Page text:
It is impossible to overstate the importance of learning more about this illness and passing that information along to family members, friends and colleagues. A little knowledge can go a long way. For example, women often don’t realize they’re having a heart attack because their symptoms, often taking the form of nausea or back pain, are different from those that men experience. That may be why women wait an average of 54 hours — more than three times as long as men — from the time they start experiencing symptoms to the moment they seek treatment. That time lag translates into far too many avoidable deaths.

I urge everyone, especially health care providers, to be proactive in teaching their patients how heart disease affects women and men differently, and counseling everyone to prevent it with healthy lifestyle behaviors.

The Children of Medicaid

This article was originally published on Complex Child. 

Compiled by Susan Agrawal

I’ve been continually surprised by how many people think Medicaid is just for poor families on welfare. Those of us who parent children with complex medical needs know that Medicaid is so much more than that. After all, 72% of Medicaid enrollees are children, people with disabilities, and the elderly, and these groups account for 84% of spending.

Medicaid provides vital services for children, including home nursing care and therapies, that are not otherwise covered. In this article, we will share just a few of the children with medical conditions who have received life-changing benefits, thanks to Medicaid.


Diagnosed with spastic quadriplegic cerebral palsy and associated conditions, Carter requires a tracheostomy and ventilator to help him breathe. He is covered by both private insurance and Medicaid through the state of Wisconsin. Initially, he participated in an optional Medicaid program for children with extraordinary needs called a Katie Beckett waiver, but he now receives services through a Medicaid waiver for children with physical disabilities. Carter has significant physical disabilities and medical needs that make him fully dependent on his caregivers, but is cognitively intact.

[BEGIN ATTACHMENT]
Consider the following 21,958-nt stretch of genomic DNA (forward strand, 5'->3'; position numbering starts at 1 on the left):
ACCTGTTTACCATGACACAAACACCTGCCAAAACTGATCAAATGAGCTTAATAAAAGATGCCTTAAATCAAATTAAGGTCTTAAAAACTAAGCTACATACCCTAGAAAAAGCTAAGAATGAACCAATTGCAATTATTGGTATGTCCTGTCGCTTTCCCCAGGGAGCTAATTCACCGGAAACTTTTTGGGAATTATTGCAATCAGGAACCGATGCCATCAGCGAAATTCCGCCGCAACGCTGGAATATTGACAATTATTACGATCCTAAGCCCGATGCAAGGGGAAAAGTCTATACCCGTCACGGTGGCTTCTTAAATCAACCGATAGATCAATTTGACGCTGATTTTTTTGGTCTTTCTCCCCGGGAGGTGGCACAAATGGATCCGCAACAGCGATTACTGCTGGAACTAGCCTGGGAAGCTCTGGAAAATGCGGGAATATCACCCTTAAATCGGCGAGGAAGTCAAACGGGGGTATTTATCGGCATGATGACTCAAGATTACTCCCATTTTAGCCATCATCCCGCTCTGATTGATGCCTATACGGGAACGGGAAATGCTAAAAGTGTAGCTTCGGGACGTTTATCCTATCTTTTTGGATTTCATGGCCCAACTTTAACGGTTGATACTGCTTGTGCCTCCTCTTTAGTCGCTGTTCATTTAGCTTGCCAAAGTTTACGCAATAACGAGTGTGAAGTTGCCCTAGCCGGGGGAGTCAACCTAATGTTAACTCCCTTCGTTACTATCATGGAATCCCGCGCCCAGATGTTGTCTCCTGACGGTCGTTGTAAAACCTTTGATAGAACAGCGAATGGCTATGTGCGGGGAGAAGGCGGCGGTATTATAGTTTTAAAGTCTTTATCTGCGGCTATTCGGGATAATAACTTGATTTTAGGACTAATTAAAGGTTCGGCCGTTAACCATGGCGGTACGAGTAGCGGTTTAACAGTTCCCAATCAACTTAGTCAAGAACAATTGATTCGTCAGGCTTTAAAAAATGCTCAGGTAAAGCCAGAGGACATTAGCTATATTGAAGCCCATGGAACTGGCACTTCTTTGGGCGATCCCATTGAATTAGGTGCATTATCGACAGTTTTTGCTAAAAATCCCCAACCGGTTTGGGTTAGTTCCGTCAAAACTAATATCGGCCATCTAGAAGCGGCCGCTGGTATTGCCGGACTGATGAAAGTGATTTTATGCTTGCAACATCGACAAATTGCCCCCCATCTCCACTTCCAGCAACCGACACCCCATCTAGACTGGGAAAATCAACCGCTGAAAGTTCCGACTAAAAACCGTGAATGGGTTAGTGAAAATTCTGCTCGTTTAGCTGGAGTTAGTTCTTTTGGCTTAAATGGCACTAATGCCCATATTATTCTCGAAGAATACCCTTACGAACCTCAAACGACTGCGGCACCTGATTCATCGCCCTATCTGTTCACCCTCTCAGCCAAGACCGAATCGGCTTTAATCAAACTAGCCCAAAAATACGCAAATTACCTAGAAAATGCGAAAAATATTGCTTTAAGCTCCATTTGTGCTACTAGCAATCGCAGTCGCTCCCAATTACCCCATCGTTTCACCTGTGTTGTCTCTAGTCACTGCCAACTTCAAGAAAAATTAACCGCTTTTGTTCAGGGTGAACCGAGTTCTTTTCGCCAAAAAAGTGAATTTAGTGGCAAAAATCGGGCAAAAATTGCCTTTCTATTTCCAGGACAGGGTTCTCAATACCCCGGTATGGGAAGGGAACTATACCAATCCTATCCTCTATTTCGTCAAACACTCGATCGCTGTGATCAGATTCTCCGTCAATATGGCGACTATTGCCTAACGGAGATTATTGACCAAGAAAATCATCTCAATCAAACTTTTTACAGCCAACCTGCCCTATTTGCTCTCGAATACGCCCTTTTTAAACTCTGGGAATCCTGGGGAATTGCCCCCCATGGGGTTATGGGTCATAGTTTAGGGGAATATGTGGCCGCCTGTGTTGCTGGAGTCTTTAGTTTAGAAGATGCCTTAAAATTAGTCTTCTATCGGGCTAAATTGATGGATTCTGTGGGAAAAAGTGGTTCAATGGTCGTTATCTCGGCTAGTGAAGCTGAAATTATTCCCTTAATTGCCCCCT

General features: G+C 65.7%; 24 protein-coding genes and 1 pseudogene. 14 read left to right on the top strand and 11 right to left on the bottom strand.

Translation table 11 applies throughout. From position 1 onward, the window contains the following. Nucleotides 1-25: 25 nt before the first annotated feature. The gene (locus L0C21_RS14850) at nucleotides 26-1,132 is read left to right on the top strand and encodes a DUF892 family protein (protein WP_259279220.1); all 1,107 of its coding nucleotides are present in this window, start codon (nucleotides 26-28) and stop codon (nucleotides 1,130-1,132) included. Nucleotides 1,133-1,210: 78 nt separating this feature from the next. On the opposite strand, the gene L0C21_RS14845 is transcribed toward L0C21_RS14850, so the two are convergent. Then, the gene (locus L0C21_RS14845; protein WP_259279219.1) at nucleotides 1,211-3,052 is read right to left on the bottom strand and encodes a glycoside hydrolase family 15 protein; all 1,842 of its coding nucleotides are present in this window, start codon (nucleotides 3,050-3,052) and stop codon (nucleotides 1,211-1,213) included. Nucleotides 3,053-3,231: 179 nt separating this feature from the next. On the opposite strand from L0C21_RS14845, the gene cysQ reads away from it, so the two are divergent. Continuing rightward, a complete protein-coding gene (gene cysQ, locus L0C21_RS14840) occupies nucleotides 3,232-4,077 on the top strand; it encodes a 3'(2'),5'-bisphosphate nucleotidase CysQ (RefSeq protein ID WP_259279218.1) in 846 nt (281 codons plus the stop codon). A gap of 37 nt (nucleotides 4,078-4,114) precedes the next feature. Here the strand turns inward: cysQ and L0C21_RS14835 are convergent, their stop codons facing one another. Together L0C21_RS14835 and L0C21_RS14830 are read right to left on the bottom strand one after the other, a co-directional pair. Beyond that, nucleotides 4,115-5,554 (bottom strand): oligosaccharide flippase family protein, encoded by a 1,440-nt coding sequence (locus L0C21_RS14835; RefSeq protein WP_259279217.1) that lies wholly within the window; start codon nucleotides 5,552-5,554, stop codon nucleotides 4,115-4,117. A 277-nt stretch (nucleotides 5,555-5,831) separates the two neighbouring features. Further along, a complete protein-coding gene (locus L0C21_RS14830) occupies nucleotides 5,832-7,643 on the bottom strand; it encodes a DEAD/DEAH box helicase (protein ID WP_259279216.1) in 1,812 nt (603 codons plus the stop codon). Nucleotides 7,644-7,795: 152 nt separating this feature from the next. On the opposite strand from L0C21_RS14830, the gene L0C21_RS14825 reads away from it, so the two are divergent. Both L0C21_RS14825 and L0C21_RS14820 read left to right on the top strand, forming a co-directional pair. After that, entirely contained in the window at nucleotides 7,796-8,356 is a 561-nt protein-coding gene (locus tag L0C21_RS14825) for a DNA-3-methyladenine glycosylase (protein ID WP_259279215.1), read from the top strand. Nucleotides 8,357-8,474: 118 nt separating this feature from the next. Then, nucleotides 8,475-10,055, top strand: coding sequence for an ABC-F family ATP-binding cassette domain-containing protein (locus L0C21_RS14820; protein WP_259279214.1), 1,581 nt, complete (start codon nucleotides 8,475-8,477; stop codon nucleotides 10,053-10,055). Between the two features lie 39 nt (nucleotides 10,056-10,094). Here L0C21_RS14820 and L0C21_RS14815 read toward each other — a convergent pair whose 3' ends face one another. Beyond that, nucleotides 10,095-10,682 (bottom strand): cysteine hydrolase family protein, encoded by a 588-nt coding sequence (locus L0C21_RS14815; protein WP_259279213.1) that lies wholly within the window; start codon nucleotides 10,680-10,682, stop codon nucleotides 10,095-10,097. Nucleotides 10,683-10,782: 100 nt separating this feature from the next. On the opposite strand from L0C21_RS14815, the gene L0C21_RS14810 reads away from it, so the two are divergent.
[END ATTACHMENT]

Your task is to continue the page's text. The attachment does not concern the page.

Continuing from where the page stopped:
Medicaid has paid for part or all of Carter’s surgeries, medications, durable medical equipment, formula, and occupational and physical therapies. Even more importantly, it provides coverage for home nursing, allowing Carter to maintain the same two independent nurses for the past 12 years.

Medicaid allows Carter’s mother, Kathy, to work part time and take care of her other children. As Kathy says, “Without these programs, despite both of us working, my husband and I would be financially bankrupt and our son would have to go without many of the surgeries, medications, and supplies that improve his quality of life.”


Johnny is an adorable little boy who is the only person in the United States diagnosed with Maple Syrup Urine Disease (a metabolic disorder) and Cystic Fibrosis. Like many children with complex medical conditions, Johnny has both private insurance and secondary Medicaid, through a state-based loophole in Pennsylvania that ensures children with extraordinary medical needs have access to Medicaid.

While private insurance pays the bulk of his expenses, Medicaid covers special medications related to his rare condition and other special therapies. It also covers his substantial out-of-pocket insurance expenses, such as copays and deductibles. His medications and therapies are life-saving for him, and without Medicaid, he would not have access to them.

Simply put, Medicaid keeps him alive.


Ikaika is diagnosed with CHARGE association, a genetic condition that comes with a wide range of congenital medical conditions. He also was born with a hole between his esophagus and trachea, has a feeding tube for nutrition, and had a tracheostomy tube to help him breathe for the first eight years of his life. Currently, Ikaika has private insurance plus a secondary Medicaid waiver, due to his extensive medical needs.

During the time Ikaika had his trach, Medicaid paid for home nursing care, allowing his mother to return to work full time. Medicaid also covers his school-based nursing services, his therapies, his feeding therapy, his     feeding tube formula, and his feeding tube supplies, all of which are not covered by his private insurance. In addition, Medicaid pays the bulk of the cost for his specialized bone conduction hearing aids. If he didn’t have Medicaid, he would be denied the fundamental right to hear. His family would literally be drowning in debt from his uncovered medical expenses.

Ikaika will likely outgrow many of his medical needs as he gets older, and will grow up to attend college, have a family, and pay taxes. As his mother Amanda says, “Ikaika is thriving and growing into a caring, responsible, co ntributing citizen of our country and the world.”

Medicaid allows Ikaika to hear, attend school, and thrive!